Mats and tangles are a common problem that many owners of long-haired dog breeds have to face. These issues aren't just cosmetic.
Matted dog hair is painful, as it tends to get snagged on things as your dog lives their everyday life. If the issue isn't taken care of in a timely manner, mats can increase in size significantly.
The best way to avoid hair knots and mats are with regular grooming. Daily brushing and routine haircuts can keep your pup's mane under control.
With that being said, even the most vigilant dog owner can experience mats from time to time.
It just comes with the territory of owning a long-haired dog.
Untangling matted hair is no easy task, but it is doable. With the right tools and proper technique, you can take care of small mats while keeping your pup comfortable.
Here's a step-by-step guide on how to how to untangle dog hair knots and mats.
How To Painlessly Detangle Matted Dog Hair
Step 1: Gather the Necessary Tools and Products
You don't have to conquer mats on your own. There are plenty of great tools to help speed up the process. At the very least, you should have a high-quality brush and metal comb.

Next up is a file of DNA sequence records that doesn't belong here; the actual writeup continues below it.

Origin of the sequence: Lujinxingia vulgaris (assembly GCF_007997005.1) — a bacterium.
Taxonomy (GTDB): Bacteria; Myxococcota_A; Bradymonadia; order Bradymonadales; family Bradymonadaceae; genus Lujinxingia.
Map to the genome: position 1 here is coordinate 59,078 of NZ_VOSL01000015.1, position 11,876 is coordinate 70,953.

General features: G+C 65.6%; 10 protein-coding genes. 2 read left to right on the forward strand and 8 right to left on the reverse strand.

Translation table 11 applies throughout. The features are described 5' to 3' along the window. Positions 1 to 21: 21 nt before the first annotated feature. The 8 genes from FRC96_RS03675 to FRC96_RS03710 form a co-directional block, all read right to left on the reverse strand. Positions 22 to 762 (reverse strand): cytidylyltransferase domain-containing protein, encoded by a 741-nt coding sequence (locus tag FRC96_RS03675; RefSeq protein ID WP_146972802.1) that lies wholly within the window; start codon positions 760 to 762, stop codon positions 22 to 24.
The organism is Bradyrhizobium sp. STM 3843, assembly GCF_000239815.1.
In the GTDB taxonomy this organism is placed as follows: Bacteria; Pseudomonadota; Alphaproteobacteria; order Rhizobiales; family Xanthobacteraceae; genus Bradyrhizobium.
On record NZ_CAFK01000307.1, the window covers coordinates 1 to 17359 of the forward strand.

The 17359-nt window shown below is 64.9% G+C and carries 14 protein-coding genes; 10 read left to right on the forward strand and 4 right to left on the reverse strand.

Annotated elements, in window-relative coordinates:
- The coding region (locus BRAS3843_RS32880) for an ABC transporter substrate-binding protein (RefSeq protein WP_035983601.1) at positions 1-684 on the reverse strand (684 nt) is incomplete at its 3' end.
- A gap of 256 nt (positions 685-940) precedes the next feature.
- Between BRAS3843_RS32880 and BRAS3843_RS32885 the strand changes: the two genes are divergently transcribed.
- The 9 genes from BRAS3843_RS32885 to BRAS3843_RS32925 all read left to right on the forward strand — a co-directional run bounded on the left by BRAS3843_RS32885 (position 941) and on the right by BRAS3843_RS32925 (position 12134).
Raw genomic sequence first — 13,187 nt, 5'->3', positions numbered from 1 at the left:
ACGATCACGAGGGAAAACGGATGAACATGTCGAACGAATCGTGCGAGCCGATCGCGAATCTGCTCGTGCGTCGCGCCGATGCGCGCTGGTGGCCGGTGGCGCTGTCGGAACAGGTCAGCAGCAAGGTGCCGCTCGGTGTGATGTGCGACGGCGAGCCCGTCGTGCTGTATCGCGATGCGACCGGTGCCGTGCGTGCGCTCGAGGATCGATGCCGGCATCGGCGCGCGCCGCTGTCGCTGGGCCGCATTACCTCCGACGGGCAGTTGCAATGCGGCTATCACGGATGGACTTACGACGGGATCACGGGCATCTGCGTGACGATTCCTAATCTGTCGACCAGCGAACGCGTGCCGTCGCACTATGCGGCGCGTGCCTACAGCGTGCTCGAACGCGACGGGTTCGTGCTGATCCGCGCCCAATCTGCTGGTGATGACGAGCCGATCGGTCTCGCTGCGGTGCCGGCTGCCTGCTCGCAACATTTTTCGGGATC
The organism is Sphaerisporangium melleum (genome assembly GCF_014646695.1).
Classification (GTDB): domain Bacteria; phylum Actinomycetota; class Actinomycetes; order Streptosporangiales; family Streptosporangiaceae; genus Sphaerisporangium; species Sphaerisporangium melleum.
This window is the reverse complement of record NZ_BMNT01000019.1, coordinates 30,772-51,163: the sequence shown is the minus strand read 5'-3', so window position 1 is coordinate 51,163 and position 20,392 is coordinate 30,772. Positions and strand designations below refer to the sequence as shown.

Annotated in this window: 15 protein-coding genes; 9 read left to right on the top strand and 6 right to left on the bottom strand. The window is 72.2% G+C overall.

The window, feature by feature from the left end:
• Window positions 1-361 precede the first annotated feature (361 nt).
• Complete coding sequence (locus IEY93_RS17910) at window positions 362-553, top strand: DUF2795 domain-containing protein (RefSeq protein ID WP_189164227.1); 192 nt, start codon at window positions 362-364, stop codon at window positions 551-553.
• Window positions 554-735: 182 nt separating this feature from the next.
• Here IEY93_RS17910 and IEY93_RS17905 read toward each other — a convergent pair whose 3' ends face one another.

Specialty de-matting brushes and combs are available. They feature metal bristles that can hold up well to even the most tangled hair. Also recommended is a slicker brush.
It, too, has metal teeth. However, they are much smaller and feature a small angle that can help pull hair out of the mat.
In addition to the brushes, it's a good idea to get a detangling product.
Usually available in spray form, this product helps to moisturize the fur. It can help loosen up the hair so that it's easier to detangle.
Step 2: Assess the Damage
Using a metal comb, brush through your dog's hair to find the mats.
Sometimes, smaller mats can hide within your pup's fur. Matted dog hair behind the ears is also quite common. When you find a tangled area, pay close attention to how close it is to the skin.
If it's directly next to the skin, you'll need to be extra gentle. The de-matting process is not fun for your dog. Having to deal with the pain of pulled skin just adds fuel to that fire.
Take a note of how many mats your dog has and where they are located.
It's best to address all tangles at mats early on before they become giant clumps of hair.
Step 3: Start Slowly with Your Fingers
To begin untangling, hold the matted hair in your hands.
Spray a generous amount of detangling spray onto the hair. Then, rub it into the mat so that it is fully saturated.
Before you resort to brushes, try to take care of the problem with your fingers first. Starting at the edge of the mat, use your fingers to pull the hair apart.
Make sure to do this gently without pulling the mat away from your dog. Of course, offer lots of praise to keep your dog calm throughout the process.
Step 4: Split the Mat